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December 2019  wildlife, from the Somerset Levels

December 31st 2019. The Roe have vanished at last. I suspect it is because the floods in front have fallen quite distinctly. Maybe they came to us when the water moved into the woods where they normally live? Time will tell. As I had to take a grandson to the bus at Bridgwater, I decided to make the best of the fine, warm, last day of 2019 and drive on to visit Steart marshes on the coast. My destination was the freshwater lake overlooked by the Quantock hide. This is approached by an enjoyable walk through hillocks, young bush plantations and grassland, normally dry. Not this time; parts of the path were lightly flooded and distinctly muddy, but still the area was approached with anticipation; blue skies, little breeze and everything sparkling-fresh. But, disappointment, or at least surprise. At first glance, all that could be seen were individual ducks lightly scattered over the area and comparativly few in number. I enjoyed the peace of sitting there, quartering the field of view, but it was not what had been expected. The hide notebook spoke of Spoonbills Platalea leucorodia the prevous day, as well as Avocets Recurvirostra avosetta and others. As I was pondering this, a great eruption took place on the horizon; hundreds of Golden plover, with a couple of Common buzzards in amongst them, shot up into the sky and milled around for some while. I didn't see any success for the buzzards but it certainly frightened the plover.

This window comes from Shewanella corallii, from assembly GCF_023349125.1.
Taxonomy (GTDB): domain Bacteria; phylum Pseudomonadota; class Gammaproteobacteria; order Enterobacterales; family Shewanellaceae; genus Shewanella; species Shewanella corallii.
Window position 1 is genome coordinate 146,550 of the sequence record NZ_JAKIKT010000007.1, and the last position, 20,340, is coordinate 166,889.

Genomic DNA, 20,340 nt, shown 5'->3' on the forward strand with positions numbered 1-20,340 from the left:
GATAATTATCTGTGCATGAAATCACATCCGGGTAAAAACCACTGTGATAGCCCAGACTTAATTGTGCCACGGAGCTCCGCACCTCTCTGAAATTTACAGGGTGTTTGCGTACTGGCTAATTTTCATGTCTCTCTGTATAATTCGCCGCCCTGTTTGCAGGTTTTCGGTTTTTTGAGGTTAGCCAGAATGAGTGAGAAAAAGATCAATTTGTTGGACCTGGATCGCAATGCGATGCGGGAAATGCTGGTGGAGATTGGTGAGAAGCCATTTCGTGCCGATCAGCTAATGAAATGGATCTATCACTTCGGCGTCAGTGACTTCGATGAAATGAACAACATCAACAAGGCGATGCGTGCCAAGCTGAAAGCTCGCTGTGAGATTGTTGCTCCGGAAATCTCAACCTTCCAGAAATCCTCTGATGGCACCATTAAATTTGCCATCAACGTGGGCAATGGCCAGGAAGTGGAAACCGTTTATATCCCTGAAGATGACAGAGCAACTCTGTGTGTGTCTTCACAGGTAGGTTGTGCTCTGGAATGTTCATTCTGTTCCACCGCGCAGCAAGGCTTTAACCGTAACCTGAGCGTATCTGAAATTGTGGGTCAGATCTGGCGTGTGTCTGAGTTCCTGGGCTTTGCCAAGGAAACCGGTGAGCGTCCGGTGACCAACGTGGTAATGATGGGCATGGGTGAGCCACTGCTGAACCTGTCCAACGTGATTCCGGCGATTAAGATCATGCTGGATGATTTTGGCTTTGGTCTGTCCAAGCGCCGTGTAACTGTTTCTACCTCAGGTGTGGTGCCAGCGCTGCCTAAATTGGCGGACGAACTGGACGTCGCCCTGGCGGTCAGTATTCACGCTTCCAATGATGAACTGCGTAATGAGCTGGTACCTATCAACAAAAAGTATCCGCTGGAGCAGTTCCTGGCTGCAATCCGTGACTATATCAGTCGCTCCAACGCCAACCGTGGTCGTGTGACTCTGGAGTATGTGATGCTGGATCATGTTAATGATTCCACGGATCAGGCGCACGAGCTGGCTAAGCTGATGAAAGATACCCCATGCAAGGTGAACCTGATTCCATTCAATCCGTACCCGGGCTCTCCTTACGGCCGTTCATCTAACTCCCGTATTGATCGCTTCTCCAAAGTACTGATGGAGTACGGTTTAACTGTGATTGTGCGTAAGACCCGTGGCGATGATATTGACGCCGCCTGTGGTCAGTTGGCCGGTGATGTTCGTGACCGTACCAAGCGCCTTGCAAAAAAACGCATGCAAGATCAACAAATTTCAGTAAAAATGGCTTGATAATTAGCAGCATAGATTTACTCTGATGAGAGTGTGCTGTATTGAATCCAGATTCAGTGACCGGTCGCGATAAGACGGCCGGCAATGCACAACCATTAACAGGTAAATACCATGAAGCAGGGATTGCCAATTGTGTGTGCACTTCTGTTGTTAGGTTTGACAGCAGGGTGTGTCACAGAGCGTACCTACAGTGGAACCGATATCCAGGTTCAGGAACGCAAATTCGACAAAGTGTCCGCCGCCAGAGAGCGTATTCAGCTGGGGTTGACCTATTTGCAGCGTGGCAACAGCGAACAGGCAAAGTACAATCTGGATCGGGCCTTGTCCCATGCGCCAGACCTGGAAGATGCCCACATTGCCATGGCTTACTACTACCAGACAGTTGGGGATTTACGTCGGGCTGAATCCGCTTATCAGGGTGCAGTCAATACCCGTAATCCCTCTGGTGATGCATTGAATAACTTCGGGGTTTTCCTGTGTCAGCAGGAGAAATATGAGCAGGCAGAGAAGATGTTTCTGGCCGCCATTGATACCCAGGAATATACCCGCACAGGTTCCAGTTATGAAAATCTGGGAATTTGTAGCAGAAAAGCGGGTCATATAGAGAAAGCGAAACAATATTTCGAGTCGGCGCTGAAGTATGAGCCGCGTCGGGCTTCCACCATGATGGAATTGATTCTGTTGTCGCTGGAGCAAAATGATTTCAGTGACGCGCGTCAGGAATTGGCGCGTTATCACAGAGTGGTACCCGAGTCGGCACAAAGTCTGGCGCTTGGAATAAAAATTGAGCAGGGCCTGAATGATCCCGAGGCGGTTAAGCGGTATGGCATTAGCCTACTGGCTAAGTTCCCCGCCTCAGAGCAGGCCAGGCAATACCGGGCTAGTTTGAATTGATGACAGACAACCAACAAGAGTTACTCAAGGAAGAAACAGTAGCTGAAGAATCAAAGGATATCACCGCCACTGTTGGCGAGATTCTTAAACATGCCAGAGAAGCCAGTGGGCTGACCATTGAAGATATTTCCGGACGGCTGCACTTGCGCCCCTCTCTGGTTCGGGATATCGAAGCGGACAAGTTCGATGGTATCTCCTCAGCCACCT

Golden plover Pluvialis apricaria & Common buzzards Buteo buteo

Golden plover Pluvialis apricaria

Golden plover Pluvialis apricaria

Eventually they settled back into a long string at the far edge of the lake, where they so often sit and sleep. They are well-known visitors at this time of winter. It is a lovely place, and the walk back was pleasant - excercise and a few birds in combination!

 Golden plover Pluvialis apricaria

December 28th 2019. It goes on! The Roe deer appeared once more, later in the afternoon, just as we arrived back from a session at Catcott Lows. Romey called us into the kitchen and we watched the three Roe settling down quite widely separated from each other and started either dozing or chewing the cud - such a peaceful scene. When you see them together, it is interesting to see how old and bulky the mother looks, so different to the slim and elegant children.

Roe deer Capreolus capreolus young m

Roe deer Capreolus capreolus young m

Roe deer Capreolus capreolus young m

 

 Roe deer Capreolus capreolus, the old mother

Roe deer Capreolus capreolus, the old mother

Roe deer Capreolus capreolus young f

Roe deer Capreolus capreolus young f

 Roe deer Capreolus capreolus young f

Roe deer Capreolus capreolus young m

December 23rd 2019. Our little family of Roe are back this morning, staying until quite late, though the light was not that good. Last night I heard that they had been seen in the gardens of two of out neighbours, so they seem to realise they have a comfortable sanctuary here.

Roe deer Capreolus capreolus young m

Roe deer Capreolus capreolus f

Roe deer Capreolus capreolus f

Roe deer Capreolus capreolus 

In the morning, I visited Greylake with my sister who was down from London for the celebrations. It was a fine day and for once the hide felt at least respectably warm, or rather not quite cold. What little wind there was, was in the back, rather than the more usual south-westerly at the front. Walking up the path I followed a joyous little group of Long-tailed tits that went just ahead in the reeds.

Long-tailed tit Aegithalos caudatus